Top critical review
32 people found this helpful
on 1 January 2010
Roger Lewis makes a great deal of his lowly upbringing - butcher's boy, Wales etc. What he doesn't tell the reader, and which you may not have known, is that his great uncle was the famous novelist, painter and polemicist, Wyndham Lewis. A beautiful, if ferocious, prose style, a keen eye for suitably odious targets and a dark sense of humour - all talents the great Wyndham had, which, sadly, are lacking in his dipstick of a nephew.
Rog doesn't live in Fulham. Ok? Got that? Sure? Good. Rog wants to come on like a rebel, an outsider, but he went to Oxford, he spends half his year in Austria, his book on Peter Sellers was made into a feature film and he is matey with 'loyal comrades-in-arms' Lynn Barber, Sam Leith, Francis Wheen, Gyles Brandreth amongst bag loads of other well-known, well-paid, establishment journos and writers. What exactly is the difference between someone who boasts of being a member of the Garrick and someone who boasts he is the 'only person to refuse an offer of membership of the Garrick?' Both are conceited bores.
'Seasonal Suicide Notes' is a well-presented little book with a nice Christmassy cover and it fits neatly into a Christmas stocking. Respect to the publishers who have done a good marketing job on it. The contents though are mediocre. Roger admires fine writing, but continues to fail to be able to produce it. This book is marginally better written than his biography of Burgess, having, as it does, a subject much closer to the writer's heart. At least, on this occasion, the scattershot spleen and monotonous, whiney tone only dirty the reader's feelings towards Lewis and not to somebody they might actually care about.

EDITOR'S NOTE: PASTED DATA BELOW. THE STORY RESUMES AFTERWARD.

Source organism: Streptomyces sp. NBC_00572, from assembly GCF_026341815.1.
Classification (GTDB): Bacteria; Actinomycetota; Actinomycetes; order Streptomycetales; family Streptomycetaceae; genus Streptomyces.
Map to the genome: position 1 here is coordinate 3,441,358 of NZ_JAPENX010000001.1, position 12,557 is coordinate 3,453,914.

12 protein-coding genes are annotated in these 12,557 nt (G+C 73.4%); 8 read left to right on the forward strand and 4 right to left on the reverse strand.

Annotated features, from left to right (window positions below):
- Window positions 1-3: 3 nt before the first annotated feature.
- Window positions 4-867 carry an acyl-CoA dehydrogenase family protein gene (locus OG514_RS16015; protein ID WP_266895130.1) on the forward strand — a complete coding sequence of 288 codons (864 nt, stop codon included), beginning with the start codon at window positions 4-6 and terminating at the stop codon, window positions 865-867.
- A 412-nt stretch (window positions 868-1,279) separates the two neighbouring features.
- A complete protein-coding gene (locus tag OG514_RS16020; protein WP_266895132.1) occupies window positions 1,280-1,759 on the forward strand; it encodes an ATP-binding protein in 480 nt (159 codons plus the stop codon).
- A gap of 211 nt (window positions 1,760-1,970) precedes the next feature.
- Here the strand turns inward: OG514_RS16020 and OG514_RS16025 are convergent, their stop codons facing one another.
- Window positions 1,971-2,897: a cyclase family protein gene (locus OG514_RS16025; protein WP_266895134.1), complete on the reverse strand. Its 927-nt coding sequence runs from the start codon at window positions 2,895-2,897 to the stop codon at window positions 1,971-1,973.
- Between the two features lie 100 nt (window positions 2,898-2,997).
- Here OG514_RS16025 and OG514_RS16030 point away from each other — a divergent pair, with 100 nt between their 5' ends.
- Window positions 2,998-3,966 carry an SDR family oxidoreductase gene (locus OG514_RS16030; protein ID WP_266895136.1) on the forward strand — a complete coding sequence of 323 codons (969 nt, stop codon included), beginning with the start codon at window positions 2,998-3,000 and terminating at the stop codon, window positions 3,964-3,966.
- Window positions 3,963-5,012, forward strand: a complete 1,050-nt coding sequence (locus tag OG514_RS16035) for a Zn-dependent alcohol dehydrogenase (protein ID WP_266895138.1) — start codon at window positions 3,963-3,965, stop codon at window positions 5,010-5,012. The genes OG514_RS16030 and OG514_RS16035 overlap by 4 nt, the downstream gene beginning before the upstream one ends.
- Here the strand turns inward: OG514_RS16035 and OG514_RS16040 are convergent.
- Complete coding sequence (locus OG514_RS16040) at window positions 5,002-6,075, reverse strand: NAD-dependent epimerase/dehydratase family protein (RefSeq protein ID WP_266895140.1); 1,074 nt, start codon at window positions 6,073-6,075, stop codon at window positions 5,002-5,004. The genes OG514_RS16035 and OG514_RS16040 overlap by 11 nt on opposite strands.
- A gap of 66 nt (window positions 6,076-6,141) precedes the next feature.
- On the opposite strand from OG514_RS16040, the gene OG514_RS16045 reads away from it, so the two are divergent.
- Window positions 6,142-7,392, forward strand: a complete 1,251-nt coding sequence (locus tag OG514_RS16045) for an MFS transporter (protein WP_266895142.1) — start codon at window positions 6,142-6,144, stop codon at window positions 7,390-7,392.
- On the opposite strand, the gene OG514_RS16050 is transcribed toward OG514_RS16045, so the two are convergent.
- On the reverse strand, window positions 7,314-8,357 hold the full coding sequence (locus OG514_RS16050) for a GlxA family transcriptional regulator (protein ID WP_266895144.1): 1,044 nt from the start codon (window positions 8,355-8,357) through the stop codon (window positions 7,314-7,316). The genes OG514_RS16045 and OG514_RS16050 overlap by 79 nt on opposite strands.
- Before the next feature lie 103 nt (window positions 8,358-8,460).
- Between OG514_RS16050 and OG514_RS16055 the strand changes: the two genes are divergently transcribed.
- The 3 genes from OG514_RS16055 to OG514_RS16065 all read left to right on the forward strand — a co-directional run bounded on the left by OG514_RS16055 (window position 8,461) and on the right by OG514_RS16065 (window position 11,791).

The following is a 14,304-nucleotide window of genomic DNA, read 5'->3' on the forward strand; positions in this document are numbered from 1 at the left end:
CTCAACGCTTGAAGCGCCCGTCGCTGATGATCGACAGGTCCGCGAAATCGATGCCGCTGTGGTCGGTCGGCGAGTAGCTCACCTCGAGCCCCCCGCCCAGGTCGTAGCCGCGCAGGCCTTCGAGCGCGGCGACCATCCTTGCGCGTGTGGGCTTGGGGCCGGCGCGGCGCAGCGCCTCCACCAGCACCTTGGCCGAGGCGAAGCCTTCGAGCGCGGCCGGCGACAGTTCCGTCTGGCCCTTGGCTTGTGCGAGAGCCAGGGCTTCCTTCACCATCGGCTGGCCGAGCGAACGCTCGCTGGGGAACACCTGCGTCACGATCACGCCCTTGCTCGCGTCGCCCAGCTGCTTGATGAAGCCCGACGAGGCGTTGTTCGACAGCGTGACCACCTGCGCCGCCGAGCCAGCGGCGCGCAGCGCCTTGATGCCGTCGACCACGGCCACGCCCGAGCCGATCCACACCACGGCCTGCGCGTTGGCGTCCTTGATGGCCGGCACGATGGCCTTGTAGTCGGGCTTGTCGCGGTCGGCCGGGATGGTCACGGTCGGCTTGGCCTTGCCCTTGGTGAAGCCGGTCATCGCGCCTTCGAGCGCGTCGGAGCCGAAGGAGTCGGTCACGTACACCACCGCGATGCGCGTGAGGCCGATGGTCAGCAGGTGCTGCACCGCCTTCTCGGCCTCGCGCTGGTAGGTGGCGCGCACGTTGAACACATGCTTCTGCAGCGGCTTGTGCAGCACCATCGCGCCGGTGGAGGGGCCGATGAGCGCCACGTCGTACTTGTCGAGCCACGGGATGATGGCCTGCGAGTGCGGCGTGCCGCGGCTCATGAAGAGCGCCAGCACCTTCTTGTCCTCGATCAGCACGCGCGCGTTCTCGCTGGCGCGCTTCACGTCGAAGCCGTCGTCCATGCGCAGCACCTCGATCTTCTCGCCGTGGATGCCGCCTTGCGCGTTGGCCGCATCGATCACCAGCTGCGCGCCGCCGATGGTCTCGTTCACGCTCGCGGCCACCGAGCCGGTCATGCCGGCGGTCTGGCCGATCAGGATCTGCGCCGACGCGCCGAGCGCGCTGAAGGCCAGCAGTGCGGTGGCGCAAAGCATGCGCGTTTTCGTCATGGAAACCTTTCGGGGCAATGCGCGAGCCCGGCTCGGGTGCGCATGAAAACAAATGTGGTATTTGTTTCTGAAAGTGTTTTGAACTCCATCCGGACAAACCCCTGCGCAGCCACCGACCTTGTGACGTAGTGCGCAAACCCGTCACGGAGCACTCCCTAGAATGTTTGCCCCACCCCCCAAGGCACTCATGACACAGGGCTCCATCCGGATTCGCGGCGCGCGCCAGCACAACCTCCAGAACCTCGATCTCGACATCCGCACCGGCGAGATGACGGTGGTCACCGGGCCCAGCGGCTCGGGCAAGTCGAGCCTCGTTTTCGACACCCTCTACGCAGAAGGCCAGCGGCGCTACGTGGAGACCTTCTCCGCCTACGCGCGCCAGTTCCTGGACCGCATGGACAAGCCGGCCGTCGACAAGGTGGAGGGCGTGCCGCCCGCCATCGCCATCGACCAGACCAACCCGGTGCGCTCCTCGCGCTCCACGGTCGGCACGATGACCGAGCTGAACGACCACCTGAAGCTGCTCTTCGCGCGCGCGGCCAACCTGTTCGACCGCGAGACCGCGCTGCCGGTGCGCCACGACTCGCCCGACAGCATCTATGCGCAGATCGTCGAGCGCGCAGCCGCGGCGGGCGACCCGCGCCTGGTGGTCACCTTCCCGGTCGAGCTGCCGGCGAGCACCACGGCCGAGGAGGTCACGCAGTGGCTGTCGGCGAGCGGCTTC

If you are looking for a great book about those left behind by life, try Lewis's Austrian compatriot, Thomas Bernhard. His novel 'The Loser' is as fine a book as I have read. Or if you like a narrative brimming with snotty cynicism how about 'Snooty Baronet' by Roger's uncle? Wyndham also has the humour, humanity and classy prose style that eludes his untalented nephew.
This is not to say that 'Seasonal Suicide Notes' is 'hateful' or 'unreadable' as some critics have suggested. It is far too bland for that. It is basically a book that might be enjoyed by those readers of the Spectator that particularly delight in the columns of Taki and Charles Moore, appreciative of the work of comfortably off, socially-established, middle-aged men, who write in a mean-minded way about any trivial subject that happens to have annoyed them that day.